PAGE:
Marvel Studios president Kevin Feige may be the world's most paradoxical figure this weekend. Basking in a groundswell of love over Guardians of the Galaxy, he's also coming under continual fire for the studio's failure when it comes to treating female superheroes fairly. Yesterday, in an interview with Comic Book Resources, Feige tried to be positive about all of the steps his studio has taken to feature more women.

Unfortunately, he appears to have forgotten that he's the Marvel executive with the power to make the movie he says he "believes in" actually happen.

" I very much believe in doing it," Feige told CBR.

I very much believe that it's unfair to say, "People don't want to see movies with female heroes," then list five movies that were not very good, therefore, people didn't go to the movies because they weren't good movies, versus [because] they were female leads. And they don't mention Hunger Games, Frozen, Divergent. You can go back to Kill Bill or Aliens. These are all female-led movies. It can certainly be done. I hope we do it sooner rather than later. 

The problem? Feige himself is the one with the power to greenlight a female-led superhero movie. Instead, he keeps insisting, as he did again in this interview, that the timing isn't right for a female superhero movie:

I think it comes down to timing, which is what I've sort of always said, and it comes down to us being able to tell the right story.

Feige's deflection once again leaves the rest of us to scratch our heads and wonder: if not now, when?

In addition to Marvel fans' by–now–default demand for a Black Widow movie, along with the long-rumored Captain Marvel movie that has yet to materialize, backlash ensued earlier this week over the studio's erasure of female superhero Wasp, one of the founding members of the Avengers. It's true that Marvel Studios has taken some positive steps forward, namely through the Agent Carter TV series, its well-received female ensemble for the Avengers series and Guardians of the Galaxy, and the recent trademarking of Squirrel Girl for a potential move to screen. But on the whole, fans remain dissatisfied. It doesn't help that during the studio's most recent spate of major film announcements in October, it revealed there were no plans for a female superhero film in development, nor would there be until 2017 at the earliest.

And despite Feige later teasing fans with vague mentions of a Black Widow movie being "in development," Comic-Con 2014 came and went without any major announcements on that front, leaving us more or less where we were a year ago in the quest for a female-led Marvel film.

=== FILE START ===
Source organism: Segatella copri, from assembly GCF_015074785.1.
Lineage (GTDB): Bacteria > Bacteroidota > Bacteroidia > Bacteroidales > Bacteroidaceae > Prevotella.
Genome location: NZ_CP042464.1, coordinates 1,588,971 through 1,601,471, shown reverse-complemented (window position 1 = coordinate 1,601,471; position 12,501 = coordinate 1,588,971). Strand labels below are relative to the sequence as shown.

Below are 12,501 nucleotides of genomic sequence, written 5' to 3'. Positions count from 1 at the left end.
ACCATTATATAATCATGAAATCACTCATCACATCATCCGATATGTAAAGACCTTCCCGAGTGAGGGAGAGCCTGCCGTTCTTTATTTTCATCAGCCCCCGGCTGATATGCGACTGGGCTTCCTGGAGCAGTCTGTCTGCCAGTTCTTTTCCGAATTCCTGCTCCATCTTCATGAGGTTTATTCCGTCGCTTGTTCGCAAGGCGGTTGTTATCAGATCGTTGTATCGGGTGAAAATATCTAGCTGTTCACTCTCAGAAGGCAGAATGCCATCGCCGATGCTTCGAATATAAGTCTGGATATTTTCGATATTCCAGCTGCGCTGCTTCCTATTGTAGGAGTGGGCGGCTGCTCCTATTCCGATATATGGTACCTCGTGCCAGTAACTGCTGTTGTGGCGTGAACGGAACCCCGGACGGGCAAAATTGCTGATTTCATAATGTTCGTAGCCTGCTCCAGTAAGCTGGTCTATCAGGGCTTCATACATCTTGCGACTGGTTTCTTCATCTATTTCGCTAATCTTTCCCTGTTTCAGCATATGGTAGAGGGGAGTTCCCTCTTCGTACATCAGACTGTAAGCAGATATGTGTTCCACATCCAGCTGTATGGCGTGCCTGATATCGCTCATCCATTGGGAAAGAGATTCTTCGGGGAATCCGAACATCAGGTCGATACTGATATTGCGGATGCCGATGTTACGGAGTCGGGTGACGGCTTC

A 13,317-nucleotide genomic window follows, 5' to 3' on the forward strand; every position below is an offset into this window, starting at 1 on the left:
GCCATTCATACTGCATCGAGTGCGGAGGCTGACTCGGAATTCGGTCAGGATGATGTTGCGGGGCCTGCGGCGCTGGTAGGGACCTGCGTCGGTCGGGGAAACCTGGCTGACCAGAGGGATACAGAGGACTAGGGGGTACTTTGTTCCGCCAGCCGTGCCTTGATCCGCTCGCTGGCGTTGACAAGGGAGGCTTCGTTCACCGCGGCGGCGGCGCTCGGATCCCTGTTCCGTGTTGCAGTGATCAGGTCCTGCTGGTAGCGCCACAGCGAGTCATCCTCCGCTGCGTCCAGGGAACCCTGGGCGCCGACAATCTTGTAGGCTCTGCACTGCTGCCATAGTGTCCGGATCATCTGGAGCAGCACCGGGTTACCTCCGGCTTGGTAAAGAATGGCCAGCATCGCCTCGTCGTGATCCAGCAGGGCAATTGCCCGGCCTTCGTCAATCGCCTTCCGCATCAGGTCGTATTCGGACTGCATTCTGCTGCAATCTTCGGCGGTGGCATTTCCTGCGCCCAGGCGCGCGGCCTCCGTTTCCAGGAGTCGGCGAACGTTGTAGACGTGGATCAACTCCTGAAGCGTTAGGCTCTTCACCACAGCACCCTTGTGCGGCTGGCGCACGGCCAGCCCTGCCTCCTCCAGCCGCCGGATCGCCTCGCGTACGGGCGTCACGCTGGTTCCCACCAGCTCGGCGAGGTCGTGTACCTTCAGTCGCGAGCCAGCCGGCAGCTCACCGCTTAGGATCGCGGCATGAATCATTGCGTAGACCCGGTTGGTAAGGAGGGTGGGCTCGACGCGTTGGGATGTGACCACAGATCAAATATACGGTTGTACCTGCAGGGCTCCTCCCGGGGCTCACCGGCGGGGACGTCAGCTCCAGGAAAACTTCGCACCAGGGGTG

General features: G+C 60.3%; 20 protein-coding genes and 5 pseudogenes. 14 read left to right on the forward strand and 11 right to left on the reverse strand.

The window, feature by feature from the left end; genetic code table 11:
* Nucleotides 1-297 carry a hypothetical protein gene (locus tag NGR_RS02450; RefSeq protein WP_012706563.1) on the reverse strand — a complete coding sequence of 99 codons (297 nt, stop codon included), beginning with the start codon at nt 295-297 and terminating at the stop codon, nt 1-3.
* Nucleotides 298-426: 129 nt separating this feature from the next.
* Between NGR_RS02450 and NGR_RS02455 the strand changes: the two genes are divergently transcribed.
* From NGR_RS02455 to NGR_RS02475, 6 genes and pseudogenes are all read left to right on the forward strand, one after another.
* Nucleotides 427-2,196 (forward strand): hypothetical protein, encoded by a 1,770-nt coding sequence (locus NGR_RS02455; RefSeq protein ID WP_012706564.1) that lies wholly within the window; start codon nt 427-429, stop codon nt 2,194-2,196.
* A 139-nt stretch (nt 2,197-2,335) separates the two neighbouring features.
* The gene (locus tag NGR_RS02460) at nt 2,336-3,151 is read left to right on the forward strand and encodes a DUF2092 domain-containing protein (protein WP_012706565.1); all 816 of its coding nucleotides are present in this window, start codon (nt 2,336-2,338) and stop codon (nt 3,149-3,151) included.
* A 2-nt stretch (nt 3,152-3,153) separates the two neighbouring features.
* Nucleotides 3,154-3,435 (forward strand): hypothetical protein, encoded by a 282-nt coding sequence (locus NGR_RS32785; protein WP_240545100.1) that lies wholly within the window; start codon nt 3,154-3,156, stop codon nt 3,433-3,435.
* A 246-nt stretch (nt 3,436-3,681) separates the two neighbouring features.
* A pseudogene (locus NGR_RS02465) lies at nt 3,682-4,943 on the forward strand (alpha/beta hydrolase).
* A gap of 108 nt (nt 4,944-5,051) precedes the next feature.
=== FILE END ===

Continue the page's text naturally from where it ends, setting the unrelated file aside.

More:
The frustration is palpable, and Feige knows it. His listing of The Hunger Games and Frozen, et. al., is a direct address to Hollywood's exclusion myth that male audiences won't go see movies featuring women. It's also an indirect nod to the myth of the fake geek girl, an acknowledgment that Marvel's audience is both increasingly diverse and increasingly willing to support diversity in comics and onscreen.

So why isn't it happening? Feige says it's a question of franchise-juggling:

[W]e find ourselves in the very strange position of managing more franchises than most people have -- which is a very, very good thing and we don't take for granted, but is a challenging thing. You may notice from those release dates, we have three for 2017. And that's because just the timing worked on what was sort of gearing up. But it does mean you have to put one franchise on hold for three or four years in order to introduce a new one? I don't know. Those are the kinds of chess matches we're playing right now.

What's disingenuous about this answer is that Black Widow, of course, is already part of a franchise that's currently very much under development. And given that he's mentioned it in the past, we suspect that if a Black Widow film were really seriously under development, we'd have been treated to a major announcement about it at Comic-Con last weekend, not complete avoidance of the topic from Feige now.

But Feige's vagueness and evasion isn't even the most unfortunate thing about his responses to CBR; it's that he asks us to accept that this is an issue of franchise-juggling and chess matches. The question of whether half the world's population should be allowed to see themselves represented in mainstream media, playing a wide variety of complex roles, isn't something that should be left up to a managerial strategy. 

Moreover, Feige's insistence that a female superhero film has to have just the right story dismisses Black Widow's already-complex backstory and her layered personality, as played by Scarlett Johansson. If innumerable fanfic writers have taken the time to fill in the question marks we have about the "red on her ledger," and what happened between her and Hawkeye in Budapest, why is Marvel lagging so far behind?

Ultimately, Feige's interview may leave fans feeling more unsatisfied than they were before. He also went on to profess staunch support for the beleaguered Ant-Man, despite the recent departures of yet more members of the production. But hey—at least we're getting more CGI characters like the ones we enjoyed in Guardians in the upcoming Age of Ultron.

CGI animation to bring characters to life? High on Marvel's priority list.

Giving real women major on-screen representation? Not so much.

You can read the full interview with Feige here at CBR.

Photo via tales2astonish/Flickr (CC-BY-SA 2.0)